Museum of London’s Online Database Archive for Bioarchaeology

16 Mar

As research will shortly commence on my chosen topic for the dissertation component of the MSc here at Sheffield, I realise I will need standards and comparisons to compare skeletal remains, and in particular the expressions of pathological disease processes.  Communications with my previous lecturer at the University of Hull has highlighted the collections based at the Museum of London, which have a broad range of skeletons from a range of historical time periods with all relevant data available online.

The Museum of London’s Centre for Bioarchaeology provides numerous on-line resources for its own London based skeletal collections alongside detailed and valuable comparative data sets for researchers.  Via a quick registration, and a read through of their human osteology method statement, the user can have access to cemetery records dating from the Roman, Medieval and Post-Medieval skeletal collections from London, housed at the museum itself.  It is a veritable wealth of information including demographic, age and sex distributions in each of the cemeteries recorded and pathological/disease processes identified and photographed from the skeletal material.

Particularly useful for myself are the photographs depicting various pathologies on the the skeletal elements as they depict comparison points for individuals I hope to use in my own study.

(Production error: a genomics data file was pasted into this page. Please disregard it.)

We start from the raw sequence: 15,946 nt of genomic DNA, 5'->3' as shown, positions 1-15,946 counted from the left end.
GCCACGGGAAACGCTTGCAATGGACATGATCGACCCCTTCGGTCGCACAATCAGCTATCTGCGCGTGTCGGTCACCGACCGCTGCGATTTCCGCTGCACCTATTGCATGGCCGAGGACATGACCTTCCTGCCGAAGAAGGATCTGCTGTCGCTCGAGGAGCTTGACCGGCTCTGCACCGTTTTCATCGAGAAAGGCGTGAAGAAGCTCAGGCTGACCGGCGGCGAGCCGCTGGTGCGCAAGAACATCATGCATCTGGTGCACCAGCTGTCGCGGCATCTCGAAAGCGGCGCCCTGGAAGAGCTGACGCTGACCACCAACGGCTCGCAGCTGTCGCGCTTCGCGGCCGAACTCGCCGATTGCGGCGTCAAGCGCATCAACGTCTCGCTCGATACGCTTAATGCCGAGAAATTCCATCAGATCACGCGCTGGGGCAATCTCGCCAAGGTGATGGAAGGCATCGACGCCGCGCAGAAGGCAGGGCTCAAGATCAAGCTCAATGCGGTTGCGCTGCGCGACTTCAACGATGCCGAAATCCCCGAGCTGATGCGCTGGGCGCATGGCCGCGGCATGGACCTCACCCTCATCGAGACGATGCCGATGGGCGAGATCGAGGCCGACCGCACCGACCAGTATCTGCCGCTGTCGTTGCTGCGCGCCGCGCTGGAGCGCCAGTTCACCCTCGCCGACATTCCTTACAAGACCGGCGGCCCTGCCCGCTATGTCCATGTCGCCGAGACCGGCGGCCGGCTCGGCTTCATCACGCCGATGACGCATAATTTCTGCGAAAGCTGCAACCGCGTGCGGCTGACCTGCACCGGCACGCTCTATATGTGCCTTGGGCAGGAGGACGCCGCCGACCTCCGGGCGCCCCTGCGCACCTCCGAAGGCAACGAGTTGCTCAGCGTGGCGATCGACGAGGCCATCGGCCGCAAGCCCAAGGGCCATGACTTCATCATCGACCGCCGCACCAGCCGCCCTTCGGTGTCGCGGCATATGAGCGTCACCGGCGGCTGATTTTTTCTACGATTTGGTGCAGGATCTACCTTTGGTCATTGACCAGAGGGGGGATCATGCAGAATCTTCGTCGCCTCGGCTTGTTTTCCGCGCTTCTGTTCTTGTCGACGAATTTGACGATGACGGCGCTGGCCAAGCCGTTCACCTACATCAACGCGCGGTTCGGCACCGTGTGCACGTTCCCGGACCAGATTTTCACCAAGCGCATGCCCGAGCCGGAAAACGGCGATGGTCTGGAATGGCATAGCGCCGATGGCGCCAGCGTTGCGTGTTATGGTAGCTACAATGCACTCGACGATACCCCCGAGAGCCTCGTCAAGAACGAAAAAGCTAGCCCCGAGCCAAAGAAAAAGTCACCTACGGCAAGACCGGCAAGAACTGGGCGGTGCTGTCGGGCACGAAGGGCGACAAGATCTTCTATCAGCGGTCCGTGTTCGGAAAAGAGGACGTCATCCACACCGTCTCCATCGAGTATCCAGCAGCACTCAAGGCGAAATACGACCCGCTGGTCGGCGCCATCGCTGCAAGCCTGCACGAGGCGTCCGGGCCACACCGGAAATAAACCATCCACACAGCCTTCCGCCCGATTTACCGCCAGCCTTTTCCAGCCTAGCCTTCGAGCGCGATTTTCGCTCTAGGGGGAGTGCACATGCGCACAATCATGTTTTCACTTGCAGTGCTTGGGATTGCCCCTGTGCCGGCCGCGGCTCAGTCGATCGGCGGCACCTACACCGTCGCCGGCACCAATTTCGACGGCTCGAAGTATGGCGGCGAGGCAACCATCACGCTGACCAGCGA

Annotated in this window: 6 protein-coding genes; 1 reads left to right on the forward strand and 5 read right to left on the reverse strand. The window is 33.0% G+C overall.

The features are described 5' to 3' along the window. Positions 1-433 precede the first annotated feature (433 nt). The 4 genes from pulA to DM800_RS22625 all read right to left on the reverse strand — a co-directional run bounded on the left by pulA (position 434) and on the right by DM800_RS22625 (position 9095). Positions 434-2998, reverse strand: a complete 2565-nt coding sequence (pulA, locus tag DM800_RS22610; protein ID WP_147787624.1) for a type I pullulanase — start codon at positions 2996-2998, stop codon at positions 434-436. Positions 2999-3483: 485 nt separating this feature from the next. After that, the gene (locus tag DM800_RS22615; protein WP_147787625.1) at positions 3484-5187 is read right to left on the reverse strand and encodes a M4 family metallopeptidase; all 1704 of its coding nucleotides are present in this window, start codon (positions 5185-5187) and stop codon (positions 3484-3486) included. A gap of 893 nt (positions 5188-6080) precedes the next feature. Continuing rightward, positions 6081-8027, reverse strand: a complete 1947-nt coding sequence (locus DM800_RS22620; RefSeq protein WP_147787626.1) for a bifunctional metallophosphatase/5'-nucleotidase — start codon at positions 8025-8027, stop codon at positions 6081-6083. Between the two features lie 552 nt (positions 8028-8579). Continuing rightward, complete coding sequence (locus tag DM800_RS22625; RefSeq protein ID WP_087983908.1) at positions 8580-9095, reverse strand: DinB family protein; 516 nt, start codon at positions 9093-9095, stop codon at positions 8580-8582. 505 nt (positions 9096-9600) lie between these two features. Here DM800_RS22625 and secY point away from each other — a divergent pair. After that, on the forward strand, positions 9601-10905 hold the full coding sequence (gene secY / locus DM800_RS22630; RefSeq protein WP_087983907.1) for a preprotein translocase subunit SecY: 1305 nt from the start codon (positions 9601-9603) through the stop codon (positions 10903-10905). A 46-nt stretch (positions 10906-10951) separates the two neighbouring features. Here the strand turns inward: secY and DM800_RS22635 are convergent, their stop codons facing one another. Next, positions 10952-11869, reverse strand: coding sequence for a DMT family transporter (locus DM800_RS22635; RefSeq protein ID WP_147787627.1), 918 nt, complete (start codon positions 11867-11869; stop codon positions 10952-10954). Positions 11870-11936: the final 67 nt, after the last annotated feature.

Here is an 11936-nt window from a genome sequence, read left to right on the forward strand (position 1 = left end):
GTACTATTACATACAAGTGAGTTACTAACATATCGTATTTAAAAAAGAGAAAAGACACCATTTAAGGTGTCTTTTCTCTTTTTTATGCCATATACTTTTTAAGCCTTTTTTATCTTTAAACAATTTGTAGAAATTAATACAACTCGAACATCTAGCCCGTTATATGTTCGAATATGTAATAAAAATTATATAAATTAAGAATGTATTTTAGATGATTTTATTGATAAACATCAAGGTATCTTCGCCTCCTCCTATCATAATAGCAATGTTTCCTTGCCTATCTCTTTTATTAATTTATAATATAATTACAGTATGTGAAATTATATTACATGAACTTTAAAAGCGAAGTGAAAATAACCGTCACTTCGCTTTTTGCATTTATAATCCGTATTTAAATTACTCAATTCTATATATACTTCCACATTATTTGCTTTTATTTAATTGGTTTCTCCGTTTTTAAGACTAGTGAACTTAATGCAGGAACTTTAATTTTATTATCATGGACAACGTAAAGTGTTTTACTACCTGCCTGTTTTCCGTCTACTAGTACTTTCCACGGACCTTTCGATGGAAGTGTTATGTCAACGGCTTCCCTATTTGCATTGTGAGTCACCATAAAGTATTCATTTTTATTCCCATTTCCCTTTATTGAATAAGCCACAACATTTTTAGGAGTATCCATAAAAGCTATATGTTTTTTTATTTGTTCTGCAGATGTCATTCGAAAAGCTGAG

As numerous known and unknown skeletal collections are gathering dust, hidden in museums or departments long forgotten, it’s important to remember that there are collections out there that are working hard to digitise their information and make it freely available to researchers.  In the future at some-point, I intend to make a little list of skeletal collections here in the UK.

A Poorly Reduced Fracture of Right Femur, Anterior View, From The Lower St Brides Cemetery, London, Dating From The 17th – 19th centuries. Site Code: FA090 Context: 1200 Frame Number: 1.

The above is a example of a pathology found in an individual, in this case the context of 1200, who was found in the Lower St Brides churchyard.  The Lower St Brides churchyard was founded because the original, linked to St Brides near Fleet Street, had became overcrowded during the 18th and 19th centuries.  It is thought that the population buried at Lower St brides came from a low socio-economic background (Kausmally 2008).  A breakdown of the 544 individuals analysed (out of of an excavated 606) can be found here, alongside a breakdown of the demography of the population uncovered and the age and sex estimates.  Interestingly, around 4.2% of the individuals uncovered had evidence for surgical procedures including craniotomies, alongside blade marks on ribs and vertebrae, which is highly suggestive of autopsies carried out on the individuals (Kausmally 2008).

With the rise of the internet as a valuable tool in archaeology, both enabling widespread discussion and swapping of data sets and information, it is worth reminding ourselves of the inherent wealth of the nature of skeletal populations.  As long as they are recorded, photographed and stored properly, skeletal populations can reach vast audiences by being digitized.  Valuable comparisons can be made in and between collections, and as Kausmally (2008) states that collections, such as the Lower St Brides, are crying out to be analysed in detail with other similar populations.

Online Sources:

Kausmally, T. 2008. Farringdon: St Brides Lower Churchyard.

Museum of London Centre for Bioarchaeology & Database